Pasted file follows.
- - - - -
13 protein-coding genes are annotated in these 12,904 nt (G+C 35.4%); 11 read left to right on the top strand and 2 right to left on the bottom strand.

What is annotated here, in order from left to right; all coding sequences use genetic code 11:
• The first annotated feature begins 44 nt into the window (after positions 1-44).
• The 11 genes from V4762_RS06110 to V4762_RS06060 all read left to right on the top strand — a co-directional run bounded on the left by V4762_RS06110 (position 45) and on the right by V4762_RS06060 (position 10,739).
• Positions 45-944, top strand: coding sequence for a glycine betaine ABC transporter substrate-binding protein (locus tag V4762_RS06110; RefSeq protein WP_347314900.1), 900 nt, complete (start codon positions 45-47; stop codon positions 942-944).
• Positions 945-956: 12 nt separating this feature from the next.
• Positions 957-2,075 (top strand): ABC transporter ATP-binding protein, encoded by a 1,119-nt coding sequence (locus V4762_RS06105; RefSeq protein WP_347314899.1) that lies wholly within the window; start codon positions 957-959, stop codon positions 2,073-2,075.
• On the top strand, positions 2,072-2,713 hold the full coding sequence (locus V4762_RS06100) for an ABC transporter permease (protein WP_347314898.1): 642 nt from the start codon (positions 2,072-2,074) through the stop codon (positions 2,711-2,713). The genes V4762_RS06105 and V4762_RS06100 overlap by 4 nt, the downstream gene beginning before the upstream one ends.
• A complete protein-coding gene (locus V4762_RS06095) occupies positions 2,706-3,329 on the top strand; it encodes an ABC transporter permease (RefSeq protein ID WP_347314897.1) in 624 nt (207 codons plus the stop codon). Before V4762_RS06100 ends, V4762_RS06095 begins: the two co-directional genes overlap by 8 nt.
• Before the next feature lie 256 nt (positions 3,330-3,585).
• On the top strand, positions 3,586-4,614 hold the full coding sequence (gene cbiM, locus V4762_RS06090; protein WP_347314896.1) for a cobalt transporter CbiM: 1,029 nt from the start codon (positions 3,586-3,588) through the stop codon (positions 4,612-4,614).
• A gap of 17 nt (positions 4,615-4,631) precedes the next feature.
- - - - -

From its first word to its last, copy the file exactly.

13 protein-coding genes are annotated in these 12,904 nt (G+C 35.4%); 11 read left to right on the top strand and 2 right to left on the bottom strand.

What is annotated here, in order from left to right; all coding sequences use genetic code 11:
• The first annotated feature begins 44 nt into the window (after positions 1-44).
• The 11 genes from V4762_RS06110 to V4762_RS06060 all read left to right on the top strand — a co-directional run bounded on the left by V4762_RS06110 (position 45) and on the right by V4762_RS06060 (position 10,739).
• Positions 45-944, top strand: coding sequence for a glycine betaine ABC transporter substrate-binding protein (locus tag V4762_RS06110; RefSeq protein WP_347314900.1), 900 nt, complete (start codon positions 45-47; stop codon positions 942-944).
• Positions 945-956: 12 nt separating this feature from the next.
• Positions 957-2,075 (top strand): ABC transporter ATP-binding protein, encoded by a 1,119-nt coding sequence (locus V4762_RS06105; RefSeq protein WP_347314899.1) that lies wholly within the window; start codon positions 957-959, stop codon positions 2,073-2,075.
• On the top strand, positions 2,072-2,713 hold the full coding sequence (locus V4762_RS06100) for an ABC transporter permease (protein WP_347314898.1): 642 nt from the start codon (positions 2,072-2,074) through the stop codon (positions 2,711-2,713). The genes V4762_RS06105 and V4762_RS06100 overlap by 4 nt, the downstream gene beginning before the upstream one ends.
• A complete protein-coding gene (locus V4762_RS06095) occupies positions 2,706-3,329 on the top strand; it encodes an ABC transporter permease (RefSeq protein ID WP_347314897.1) in 624 nt (207 codons plus the stop codon). Before V4762_RS06100 ends, V4762_RS06095 begins: the two co-directional genes overlap by 8 nt.
• Before the next feature lie 256 nt (positions 3,330-3,585).
• On the top strand, positions 3,586-4,614 hold the full coding sequence (gene cbiM, locus V4762_RS06090; protein WP_347314896.1) for a cobalt transporter CbiM: 1,029 nt from the start codon (positions 3,586-3,588) through the stop codon (positions 4,612-4,614).
• A gap of 17 nt (positions 4,615-4,631) precedes the next feature.